Shooting From the Hip: Digital Cameras
We’ll never look back and talk wistfully about ‘The Glory Days of Digital Photography’. The sheer pace of progress ensures that today’s wonder-camera is tomorrow’s paperweight. That said, we’re in a real sweet spot right now – the latest digital cameras are way ahead of those from just a few years back.PC World Staff | Wednesday, January 19 2011
If $400 sounds a bit much for a beginner camera, rest assured that the extra money you’re spending means that you’re getting a really capable all- rounder with no annoying issues or compromises. The JZ500 is small enough to live in a pocket but has a sharp 28mm wide-angle lens with a very decent 10x optical zoom, 14MP sensor, programmable face detection technology, pet detection, HD video and tracking autofocus.
More info: fujifilm.co.nz
Nikon Coolpix P7000
This is Nikon’s flagship compact and as such, it’s loaded with advanced features including a large 10MP high ISO capable sensor and a fast 28-200mm lens. It has a high resolution 3-inch, 921,000 dot LCD screen (as found on high-end DSLRs), full manual controls, RAW file capture (again just like DSLRs) and dedicated external dials for quick access to important camera functions. The P7000 isn’t tiny but it’s perfect for someone who needs a serious camera without the bulk of an interchangeable lens type.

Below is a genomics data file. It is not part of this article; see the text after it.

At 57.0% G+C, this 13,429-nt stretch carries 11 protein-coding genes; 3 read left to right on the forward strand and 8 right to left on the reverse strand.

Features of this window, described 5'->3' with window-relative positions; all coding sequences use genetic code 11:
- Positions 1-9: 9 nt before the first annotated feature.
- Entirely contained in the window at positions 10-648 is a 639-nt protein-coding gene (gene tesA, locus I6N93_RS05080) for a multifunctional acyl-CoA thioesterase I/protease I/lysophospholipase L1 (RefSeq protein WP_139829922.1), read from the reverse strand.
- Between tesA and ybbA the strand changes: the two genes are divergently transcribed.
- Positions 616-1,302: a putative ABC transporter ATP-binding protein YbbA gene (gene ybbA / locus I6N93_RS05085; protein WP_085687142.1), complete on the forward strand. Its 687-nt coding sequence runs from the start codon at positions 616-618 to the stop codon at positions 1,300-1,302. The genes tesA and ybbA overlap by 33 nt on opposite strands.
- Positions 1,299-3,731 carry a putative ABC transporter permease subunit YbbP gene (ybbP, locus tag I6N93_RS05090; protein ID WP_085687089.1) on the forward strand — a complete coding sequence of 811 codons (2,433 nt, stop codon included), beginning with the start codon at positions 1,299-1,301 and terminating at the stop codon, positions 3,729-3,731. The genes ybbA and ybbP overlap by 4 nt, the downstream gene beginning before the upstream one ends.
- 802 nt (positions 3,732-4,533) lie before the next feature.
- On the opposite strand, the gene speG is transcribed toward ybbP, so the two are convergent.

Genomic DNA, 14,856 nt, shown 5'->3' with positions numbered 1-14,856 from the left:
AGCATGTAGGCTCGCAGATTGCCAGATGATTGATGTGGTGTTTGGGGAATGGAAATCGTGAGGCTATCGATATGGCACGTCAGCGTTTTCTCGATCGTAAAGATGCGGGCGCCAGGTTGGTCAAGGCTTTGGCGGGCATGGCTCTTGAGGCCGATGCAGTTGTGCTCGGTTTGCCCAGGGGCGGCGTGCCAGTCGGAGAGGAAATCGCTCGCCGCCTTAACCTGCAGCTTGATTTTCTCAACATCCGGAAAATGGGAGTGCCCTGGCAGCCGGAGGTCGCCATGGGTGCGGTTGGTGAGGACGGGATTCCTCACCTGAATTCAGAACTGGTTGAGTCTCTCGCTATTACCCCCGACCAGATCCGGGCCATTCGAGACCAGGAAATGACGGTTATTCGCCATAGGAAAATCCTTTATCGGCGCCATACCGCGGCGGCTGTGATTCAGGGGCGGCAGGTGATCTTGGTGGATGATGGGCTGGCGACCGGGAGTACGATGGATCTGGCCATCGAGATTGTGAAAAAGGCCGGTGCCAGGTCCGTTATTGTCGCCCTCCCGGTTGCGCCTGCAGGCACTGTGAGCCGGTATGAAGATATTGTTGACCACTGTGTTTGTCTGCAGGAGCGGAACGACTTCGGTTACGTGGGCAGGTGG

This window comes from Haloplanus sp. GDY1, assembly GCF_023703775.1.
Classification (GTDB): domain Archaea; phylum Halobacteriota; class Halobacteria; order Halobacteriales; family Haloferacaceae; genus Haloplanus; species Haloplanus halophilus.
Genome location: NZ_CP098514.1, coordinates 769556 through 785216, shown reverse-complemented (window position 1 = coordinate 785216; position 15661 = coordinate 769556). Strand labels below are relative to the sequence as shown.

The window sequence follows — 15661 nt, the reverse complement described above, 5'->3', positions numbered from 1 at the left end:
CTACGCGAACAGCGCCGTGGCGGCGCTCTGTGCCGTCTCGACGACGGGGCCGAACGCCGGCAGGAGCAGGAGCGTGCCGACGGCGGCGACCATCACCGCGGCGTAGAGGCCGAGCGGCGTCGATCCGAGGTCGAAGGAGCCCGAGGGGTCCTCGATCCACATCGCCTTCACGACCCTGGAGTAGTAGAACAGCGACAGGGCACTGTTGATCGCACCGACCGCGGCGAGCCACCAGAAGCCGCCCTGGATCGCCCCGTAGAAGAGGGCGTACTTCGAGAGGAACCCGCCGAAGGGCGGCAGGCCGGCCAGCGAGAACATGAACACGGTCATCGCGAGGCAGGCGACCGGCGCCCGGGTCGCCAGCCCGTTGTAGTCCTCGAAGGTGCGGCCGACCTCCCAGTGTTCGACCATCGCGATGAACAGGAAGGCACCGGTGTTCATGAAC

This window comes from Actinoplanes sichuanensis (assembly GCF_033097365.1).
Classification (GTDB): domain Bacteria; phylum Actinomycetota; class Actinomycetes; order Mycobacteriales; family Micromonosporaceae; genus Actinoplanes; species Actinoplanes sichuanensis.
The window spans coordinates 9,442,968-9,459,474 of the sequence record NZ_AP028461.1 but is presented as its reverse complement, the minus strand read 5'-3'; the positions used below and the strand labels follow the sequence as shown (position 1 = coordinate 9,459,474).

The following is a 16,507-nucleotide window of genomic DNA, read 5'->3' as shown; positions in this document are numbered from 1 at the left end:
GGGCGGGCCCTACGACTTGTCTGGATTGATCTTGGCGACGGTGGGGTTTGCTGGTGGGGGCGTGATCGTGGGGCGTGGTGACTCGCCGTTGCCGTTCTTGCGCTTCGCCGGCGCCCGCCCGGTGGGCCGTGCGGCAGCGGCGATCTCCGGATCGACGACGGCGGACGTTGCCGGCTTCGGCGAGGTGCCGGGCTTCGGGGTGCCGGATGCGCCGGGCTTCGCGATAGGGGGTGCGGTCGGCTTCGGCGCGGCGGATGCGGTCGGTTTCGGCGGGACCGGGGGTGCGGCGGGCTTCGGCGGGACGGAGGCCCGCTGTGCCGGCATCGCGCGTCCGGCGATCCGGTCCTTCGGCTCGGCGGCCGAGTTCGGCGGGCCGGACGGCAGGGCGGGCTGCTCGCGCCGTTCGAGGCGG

More info: nikon.co.nz
Canon EOS 5DMkII
This was the first DSLR to offer HD video capabilities, which has since gone on to be a essential part of any DSLR’s functionality. As well as world class video, the 5DMkII has a 21.1MP full frame sensor that when paired with Canon’s extensive L-Series lens range, produces some of the most gorgeous images you’ve ever seen.
RRP: $4,499 (body only)
More info: canon.co.nz
1. Be clear about your needs. If you shoot a lot of wildlife and birds, you’ll need a good zoom range with effective image stabilisation but if you shoot people and landscapes, then a wide angle lens is more important as it allows you to fit more into the frame.
2. Accessories. Budget for a memory card, case and where appropriate camera bags, cleaning kits and rechargeable batteries. Keep an eye open for bundles.
3. Secure Digital (SD) card. You should aim to buy a reasonable-sized memory card so you can shoot at your camera’s maximum resolution (4-8GB is about all you need unless you shoot HD video). The only reason to shoot low res images is when you know they’ll only be used online.
4. Lenses. If you’re buying a hybrid or DSLR camera, look out for a twin lens kit because these cameras come into their own with multiple lenses. Alternatively, there are some excellent superzoom DSLR lenses that cover zoom ranges such as 18-250mm.
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